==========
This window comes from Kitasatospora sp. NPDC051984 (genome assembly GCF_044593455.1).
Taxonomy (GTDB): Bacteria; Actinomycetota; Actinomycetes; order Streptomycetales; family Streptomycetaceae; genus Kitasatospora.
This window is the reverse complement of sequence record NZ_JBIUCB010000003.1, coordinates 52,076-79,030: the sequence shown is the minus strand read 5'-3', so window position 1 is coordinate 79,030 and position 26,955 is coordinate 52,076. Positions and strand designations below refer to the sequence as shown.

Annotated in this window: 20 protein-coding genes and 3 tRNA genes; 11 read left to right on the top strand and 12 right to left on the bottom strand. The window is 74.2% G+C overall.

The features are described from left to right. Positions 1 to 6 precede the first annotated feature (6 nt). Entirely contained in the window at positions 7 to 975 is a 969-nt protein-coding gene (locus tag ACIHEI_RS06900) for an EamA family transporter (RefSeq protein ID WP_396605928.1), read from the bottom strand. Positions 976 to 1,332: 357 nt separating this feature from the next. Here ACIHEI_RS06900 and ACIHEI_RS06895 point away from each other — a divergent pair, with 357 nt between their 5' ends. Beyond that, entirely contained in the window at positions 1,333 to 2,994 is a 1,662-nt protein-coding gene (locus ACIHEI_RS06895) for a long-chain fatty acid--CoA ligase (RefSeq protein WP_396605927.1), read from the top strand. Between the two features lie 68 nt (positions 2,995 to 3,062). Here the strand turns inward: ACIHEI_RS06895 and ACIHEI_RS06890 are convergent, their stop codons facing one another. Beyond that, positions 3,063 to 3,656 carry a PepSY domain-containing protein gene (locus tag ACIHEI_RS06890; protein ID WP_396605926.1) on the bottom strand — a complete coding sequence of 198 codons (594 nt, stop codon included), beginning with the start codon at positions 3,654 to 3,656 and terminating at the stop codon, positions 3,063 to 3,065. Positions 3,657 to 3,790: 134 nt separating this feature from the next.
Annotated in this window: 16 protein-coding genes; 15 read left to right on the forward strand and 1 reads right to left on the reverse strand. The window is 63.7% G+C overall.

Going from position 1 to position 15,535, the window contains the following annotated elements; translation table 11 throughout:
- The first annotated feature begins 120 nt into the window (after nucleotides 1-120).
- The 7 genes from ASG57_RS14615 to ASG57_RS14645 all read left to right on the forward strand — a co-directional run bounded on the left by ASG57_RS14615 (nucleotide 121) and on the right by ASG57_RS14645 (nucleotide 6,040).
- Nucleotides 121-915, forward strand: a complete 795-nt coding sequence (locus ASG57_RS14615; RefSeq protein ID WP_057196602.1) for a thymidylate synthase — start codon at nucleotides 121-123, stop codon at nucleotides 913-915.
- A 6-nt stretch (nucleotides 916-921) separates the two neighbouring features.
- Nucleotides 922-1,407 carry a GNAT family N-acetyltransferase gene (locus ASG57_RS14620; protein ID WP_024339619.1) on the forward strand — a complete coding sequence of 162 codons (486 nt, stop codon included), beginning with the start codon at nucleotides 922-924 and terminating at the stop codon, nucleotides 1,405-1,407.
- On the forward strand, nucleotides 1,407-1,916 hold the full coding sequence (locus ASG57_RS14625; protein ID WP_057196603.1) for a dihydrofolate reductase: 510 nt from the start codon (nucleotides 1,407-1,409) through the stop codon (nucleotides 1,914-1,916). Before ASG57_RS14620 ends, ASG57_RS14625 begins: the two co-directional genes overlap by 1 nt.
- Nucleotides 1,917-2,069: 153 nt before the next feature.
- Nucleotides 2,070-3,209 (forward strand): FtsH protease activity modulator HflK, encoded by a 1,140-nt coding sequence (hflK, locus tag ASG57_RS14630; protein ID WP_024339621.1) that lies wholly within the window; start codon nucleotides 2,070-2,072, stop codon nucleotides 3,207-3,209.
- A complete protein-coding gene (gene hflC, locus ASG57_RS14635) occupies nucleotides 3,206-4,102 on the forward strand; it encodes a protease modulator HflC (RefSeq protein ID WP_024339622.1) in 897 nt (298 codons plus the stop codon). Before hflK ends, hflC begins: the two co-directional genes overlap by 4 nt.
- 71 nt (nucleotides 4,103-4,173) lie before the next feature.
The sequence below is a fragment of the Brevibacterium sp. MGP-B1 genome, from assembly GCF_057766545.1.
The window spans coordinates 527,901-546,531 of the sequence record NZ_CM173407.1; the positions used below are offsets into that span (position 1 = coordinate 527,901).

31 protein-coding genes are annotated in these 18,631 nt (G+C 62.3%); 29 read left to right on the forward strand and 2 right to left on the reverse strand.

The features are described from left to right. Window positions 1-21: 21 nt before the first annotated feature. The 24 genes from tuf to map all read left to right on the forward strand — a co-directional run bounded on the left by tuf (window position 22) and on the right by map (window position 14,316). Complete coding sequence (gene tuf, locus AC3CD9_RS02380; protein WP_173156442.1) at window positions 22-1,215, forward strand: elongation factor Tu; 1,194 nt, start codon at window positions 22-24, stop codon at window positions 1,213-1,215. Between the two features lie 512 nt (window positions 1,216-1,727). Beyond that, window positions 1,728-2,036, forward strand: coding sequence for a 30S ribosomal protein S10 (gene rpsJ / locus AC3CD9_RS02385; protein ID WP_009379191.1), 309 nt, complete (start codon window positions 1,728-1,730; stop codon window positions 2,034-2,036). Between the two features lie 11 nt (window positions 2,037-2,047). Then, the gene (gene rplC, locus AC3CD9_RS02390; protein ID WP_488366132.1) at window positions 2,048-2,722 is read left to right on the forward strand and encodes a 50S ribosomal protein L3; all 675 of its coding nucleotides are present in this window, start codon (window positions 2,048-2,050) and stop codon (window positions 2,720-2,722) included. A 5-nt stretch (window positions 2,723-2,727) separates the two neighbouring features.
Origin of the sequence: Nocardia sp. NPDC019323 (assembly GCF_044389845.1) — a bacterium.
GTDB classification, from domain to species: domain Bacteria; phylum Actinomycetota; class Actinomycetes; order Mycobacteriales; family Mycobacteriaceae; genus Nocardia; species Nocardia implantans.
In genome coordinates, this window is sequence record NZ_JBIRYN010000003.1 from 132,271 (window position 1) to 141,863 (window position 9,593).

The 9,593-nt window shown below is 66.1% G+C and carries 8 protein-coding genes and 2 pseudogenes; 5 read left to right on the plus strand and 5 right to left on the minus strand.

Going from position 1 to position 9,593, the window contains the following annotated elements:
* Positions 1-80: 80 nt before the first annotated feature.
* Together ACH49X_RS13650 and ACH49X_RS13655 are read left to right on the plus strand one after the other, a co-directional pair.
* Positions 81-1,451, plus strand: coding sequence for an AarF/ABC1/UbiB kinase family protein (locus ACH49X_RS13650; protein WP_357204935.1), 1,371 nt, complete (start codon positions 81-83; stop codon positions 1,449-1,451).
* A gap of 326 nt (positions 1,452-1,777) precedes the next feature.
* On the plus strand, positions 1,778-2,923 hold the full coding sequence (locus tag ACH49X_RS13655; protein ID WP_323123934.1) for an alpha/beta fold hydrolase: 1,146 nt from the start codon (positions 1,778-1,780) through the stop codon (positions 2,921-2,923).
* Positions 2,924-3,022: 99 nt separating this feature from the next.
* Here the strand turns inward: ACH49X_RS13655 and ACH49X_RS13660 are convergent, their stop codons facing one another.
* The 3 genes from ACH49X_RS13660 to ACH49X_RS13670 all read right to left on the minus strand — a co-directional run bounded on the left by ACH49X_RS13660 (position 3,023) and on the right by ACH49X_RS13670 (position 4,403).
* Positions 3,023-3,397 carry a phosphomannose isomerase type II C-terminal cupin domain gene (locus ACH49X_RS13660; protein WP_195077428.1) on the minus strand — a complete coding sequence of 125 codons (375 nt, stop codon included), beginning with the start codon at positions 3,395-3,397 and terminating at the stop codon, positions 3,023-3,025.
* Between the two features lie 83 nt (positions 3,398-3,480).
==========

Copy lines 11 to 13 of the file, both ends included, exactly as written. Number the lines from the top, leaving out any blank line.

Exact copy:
- A 6-nt stretch (nucleotides 916-921) separates the two neighbouring features.
- Nucleotides 922-1,407 carry a GNAT family N-acetyltransferase gene (locus ASG57_RS14620; protein ID WP_024339619.1) on the forward strand — a complete coding sequence of 162 codons (486 nt, stop codon included), beginning with the start codon at nucleotides 922-924 and terminating at the stop codon, nucleotides 1,405-1,407.
- On the forward strand, nucleotides 1,407-1,916 hold the full coding sequence (locus ASG57_RS14625; protein ID WP_057196603.1) for a dihydrofolate reductase: 510 nt from the start codon (nucleotides 1,407-1,409) through the stop codon (nucleotides 1,914-1,916). Before ASG57_RS14620 ends, ASG57_RS14625 begins: the two co-directional genes overlap by 1 nt.